The exhibition Tales of the City: Drawing in the Netherlands from Bosch to Bruegel shows cities as places of artistic collaboration. Artist Matthew Kolodziej invites visitors to collaborate on the creation of a reimagined cityscape. Draw or photograph your favorite details from images of cityscapes found across the museum (including in Tales of the City) and add them to the expanding collage.  

Gallery Talks: Tales of the City
Emily J. Peters, Curator of Prints and Drawings
Saturday, December 17, 2022, 12 and 2 p.m.
The Kelvin and Eleanor Smith Foundation Exhibition Gallery  

Join exhibition curator Emily J. Peters for gallery talks in Tales of the City at noon and 2 p.m.

This program is supported as part of the Dutch Culture USA program by the Consulate General of the Netherlands in New York.

Generous support is provided by the Robert Lehman Foundation. Additional support is provided by Randall J. and Virginia N. Barbato. 

All exhibitions at the Cleveland Museum of Art are underwritten by the CMA Fund for Exhibitions. Principal annual support is provided by Michael Frank in memory of Patricia Snyder. Major annual support is provided by the Womens Council of the Cleveland Museum of Art. Generous annual support is provided by an anonymous supporter, Dick Blum (deceased) and Harriet Warm, Cynthia and Dale Brogan, Dr. Ben and Julia Brouhard, Brenda and Marshall Brown, Mr. and Mrs. Walter R. Chapman Jr., Richard and Dian Disantis, the Jeffery Wallace Ellis Trust in memory of Lloyd H. Ellis Jr., Leigh and Andy Fabens, the Sam J. Frankino Foundation, Janice Hammond and Edward Hemmelgarn, Carl T. Jagatich, Cathy Lincoln, Eva and Rudolf Linnebach, William S. and Margaret F. Lipscomb, Bill and Joyce Litzler, Carl and Lu Anne Morrison, Henry Ott-Hansen, Michael and Cindy Resch, Margaret and Loyal Wilson and Claudia C. Woods and David A. Osage.

The exhibition catalogue for Tales of the City: Drawing in the Netherlands from Bosch to Bruegel was produced with the generous support of the Tavolozza Foundation. 

Generous support of the exhibition symposium is provided by the Robert Lehman Foundation.

This exhibition is supported by an indemnity from the Federal Council on the Arts and the Humanities.

Additional Information

The CDC updated its guidelines regarding the need to wear face coverings in public settings for protection against COVID-19. Visitors may choose to wear a mask at any time. Masks may be required by local or state authorities based on the COVID-19 community levels in Cuyahoga County.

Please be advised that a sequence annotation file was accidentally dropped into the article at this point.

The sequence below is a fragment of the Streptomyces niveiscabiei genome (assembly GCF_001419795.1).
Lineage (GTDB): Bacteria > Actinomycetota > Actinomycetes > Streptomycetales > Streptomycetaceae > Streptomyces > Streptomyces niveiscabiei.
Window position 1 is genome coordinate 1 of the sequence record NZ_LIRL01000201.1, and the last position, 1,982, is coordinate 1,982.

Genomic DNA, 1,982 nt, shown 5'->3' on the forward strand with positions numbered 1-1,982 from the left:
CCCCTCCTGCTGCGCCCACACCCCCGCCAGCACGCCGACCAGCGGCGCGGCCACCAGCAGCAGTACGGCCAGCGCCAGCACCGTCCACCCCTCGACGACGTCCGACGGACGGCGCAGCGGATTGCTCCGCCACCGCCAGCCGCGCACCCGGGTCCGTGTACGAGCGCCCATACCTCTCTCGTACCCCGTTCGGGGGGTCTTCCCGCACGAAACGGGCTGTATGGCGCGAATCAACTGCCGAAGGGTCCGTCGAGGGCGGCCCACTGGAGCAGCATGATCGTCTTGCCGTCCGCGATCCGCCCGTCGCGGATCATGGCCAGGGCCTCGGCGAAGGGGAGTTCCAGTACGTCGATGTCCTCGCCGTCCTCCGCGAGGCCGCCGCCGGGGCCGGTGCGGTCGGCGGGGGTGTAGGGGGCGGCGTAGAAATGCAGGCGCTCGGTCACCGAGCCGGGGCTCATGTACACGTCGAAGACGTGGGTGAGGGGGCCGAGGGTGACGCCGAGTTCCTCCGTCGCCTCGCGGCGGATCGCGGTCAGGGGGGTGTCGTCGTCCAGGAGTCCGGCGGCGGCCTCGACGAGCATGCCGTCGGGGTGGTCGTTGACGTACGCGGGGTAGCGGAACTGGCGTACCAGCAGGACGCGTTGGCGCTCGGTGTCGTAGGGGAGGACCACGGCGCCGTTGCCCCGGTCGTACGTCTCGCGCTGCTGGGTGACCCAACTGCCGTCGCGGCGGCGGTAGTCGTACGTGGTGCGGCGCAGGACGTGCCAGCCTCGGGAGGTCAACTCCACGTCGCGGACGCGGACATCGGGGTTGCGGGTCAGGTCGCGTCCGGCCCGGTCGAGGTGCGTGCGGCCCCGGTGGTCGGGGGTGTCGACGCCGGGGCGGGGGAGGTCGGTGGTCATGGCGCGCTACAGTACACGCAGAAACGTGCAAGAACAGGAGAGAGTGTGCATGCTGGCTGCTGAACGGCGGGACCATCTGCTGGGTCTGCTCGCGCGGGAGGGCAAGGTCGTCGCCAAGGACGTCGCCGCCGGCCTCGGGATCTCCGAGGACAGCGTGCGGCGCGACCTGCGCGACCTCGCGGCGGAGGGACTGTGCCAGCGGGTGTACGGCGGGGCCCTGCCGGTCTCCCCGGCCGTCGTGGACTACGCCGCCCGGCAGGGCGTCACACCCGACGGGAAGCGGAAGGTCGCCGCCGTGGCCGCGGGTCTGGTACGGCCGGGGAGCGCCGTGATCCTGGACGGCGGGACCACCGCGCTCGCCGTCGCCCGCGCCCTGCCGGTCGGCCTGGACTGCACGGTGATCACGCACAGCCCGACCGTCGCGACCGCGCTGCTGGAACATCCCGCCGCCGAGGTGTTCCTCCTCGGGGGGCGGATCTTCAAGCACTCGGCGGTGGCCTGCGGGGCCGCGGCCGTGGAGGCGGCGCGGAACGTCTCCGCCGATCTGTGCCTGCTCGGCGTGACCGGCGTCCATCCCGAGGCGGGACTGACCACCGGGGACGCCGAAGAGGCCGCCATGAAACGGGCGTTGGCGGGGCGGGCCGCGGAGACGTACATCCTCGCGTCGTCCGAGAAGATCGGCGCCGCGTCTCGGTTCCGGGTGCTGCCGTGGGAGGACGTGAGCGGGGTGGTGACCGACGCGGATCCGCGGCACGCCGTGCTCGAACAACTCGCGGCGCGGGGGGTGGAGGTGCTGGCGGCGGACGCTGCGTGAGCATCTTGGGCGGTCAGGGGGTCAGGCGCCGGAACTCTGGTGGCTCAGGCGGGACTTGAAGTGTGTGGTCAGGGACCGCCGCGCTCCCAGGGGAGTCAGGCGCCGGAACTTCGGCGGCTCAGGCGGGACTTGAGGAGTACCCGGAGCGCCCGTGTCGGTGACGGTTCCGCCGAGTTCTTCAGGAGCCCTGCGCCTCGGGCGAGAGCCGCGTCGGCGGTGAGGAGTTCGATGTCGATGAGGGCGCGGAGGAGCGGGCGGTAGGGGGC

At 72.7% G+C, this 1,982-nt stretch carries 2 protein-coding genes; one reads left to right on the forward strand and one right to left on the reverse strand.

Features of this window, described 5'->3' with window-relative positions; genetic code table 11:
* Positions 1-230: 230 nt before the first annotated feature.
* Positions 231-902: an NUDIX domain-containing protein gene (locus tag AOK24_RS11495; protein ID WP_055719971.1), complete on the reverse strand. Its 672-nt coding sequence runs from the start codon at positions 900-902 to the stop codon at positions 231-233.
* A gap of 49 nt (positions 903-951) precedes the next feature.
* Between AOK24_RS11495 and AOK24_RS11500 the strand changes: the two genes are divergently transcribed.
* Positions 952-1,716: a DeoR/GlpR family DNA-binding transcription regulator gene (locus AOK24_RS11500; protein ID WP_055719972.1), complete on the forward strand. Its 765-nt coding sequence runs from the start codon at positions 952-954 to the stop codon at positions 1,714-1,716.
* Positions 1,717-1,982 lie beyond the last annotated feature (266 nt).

The CMA’s current hours of operation are Tuesday, Thursday, Saturday and Sunday, 10 a.m. to 5 p.m., and Wednesday and Friday, 10 a.m. to 9 p.m. The museum is closed Mondays. Updated hours will be announced as decided. Visit cma.org to stay up to date on this information.

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About the Cleveland Museum of Art

The Cleveland Museum of Art is renowned for the quality and breadth of its collection, which includes more than 63,000 artworks and spans 6,000 years of achievement in the arts. The museum is a significant international forum for exhibitions, scholarship and performing arts and is a leader in digital innovations. One of the top comprehensive art museums in the nation, recognized for its award-winning Open Access program and free of charge to all, the Cleveland Museum of Art is located in the University Circle neighborhood.

The museum is supported in part by residents of Cuyahoga County through a public grant from Cuyahoga Arts & Culture and made possible in part by the Ohio Arts Council (OAC), which receives support from the State of Ohio and the National Endowment for the Arts. The OAC is a state agency that funds and supports quality arts experiences to strengthen Ohio communities culturally, educationally and economically. For more information about the museum and its holdings, programs and events, call 888-CMA-0033 or visit cma.org.